(Investigators' Abstract): The Human Genome Initiative will greatly increase our knowledge of the role genetic factors play in the causation of disease. As we learn more and more about the genetic component (or genetic causal factors) for various diseases, there will in many cases be a shift to explaining diseases in terms of genetic factors. One of the features of this explanatory shift will be a corresponding reassessment of what constitutes normality or health. For example, as we learn more about the genetic components to heart disease, we may come increasingly to explain why someone has suffered a myocardial infarction in terms of his genetic constitution rather than in terms of his lifestyle or diet. And the conception of a person with a normal or healthy heart might correspondingly shift from one characterized in terms of lifestyle or diet to one characterized in terms of genetics. The first part of the proposed project is to trace the conceptual connections underlying these shifts and to assess their justification. When is it appropriate to cite a genetic factor not only as a cause of a disease but also as an explanation? The second part of the project is to examine some of the ethical and policy consequences of these shifts.For example, the shift that leads to seeing a myocardial infarction as a result of a genetic condition can lead to seeing the problem as a family problem rather than an individual problem. This shift suggests an alternative approach to understanding the duty of confidentiality in such cases, which needs to be evaluated and compared against more traditional approaches. More specifically, the project team will:1) examine the impact of the new genetic information on commonly held views about health, normality, disease causation, and explanation; 2) articulate assumptions in medical genetics about disease causation, explanation, and normality, especially in diagnoses of genetic susceptibility, and compare them with the assumptions about causation and normality embodied in legal theory, case law, and statutes; 3) analyze the legal and practical consequences associated with greater awareness of genetic susceptibilities, assess the related policy options, and formulate model legislation; and 4) examine the impact of changes in medical diagnoses and medical explanation arising from the Human Genome Initiative on the traditional conception of confidentiality. The methods for achieving this project's aims are chiefly those of philosophy and law informed by medical genetics.The project team will consist of philosophers and legal scholars working together in close collaboration with medical geneticists.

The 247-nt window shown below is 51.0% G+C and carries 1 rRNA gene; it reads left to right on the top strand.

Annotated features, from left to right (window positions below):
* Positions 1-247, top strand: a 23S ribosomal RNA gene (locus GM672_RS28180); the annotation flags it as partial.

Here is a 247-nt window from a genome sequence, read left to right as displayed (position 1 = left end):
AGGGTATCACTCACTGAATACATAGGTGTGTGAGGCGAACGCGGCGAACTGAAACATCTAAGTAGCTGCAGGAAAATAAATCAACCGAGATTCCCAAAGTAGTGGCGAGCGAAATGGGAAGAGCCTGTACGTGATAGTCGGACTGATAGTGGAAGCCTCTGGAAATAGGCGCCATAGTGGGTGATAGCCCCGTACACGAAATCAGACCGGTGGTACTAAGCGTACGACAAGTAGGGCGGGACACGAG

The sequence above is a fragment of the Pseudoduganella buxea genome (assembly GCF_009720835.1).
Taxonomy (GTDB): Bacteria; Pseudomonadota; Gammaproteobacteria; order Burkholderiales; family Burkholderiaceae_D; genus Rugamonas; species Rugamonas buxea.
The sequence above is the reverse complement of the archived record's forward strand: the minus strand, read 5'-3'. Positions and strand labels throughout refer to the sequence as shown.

National Institute of Health (NIH)
National Human Genome Research Institute (NHGRI)
Research Project (R01)
Project #
Application #
Study Section
Genome Study Section (GNM)
Project Start
Project End
Budget Start
Budget End
Support Year
Fiscal Year
Total Cost
Indirect Cost
University of Maryland College Park
Other Domestic Higher Education
College Park
United States
Zip Code
Hoffmann, D E; Wulfsberg, E A (1995) Testing children for genetic predispositions: is it in their best interest? J Law Med Ethics 23:331-44
Wulfsberg, E A; Hoffmann, D E; Cohen, M M (1994) Alpha 1-antitrypsin deficiency. Impact of genetic discovery on medicine and society. JAMA 271:217-22
Wachbroit, R S (1994) Distinguishing genetic disease and genetic susceptibility. Am J Med Genet 53:236-40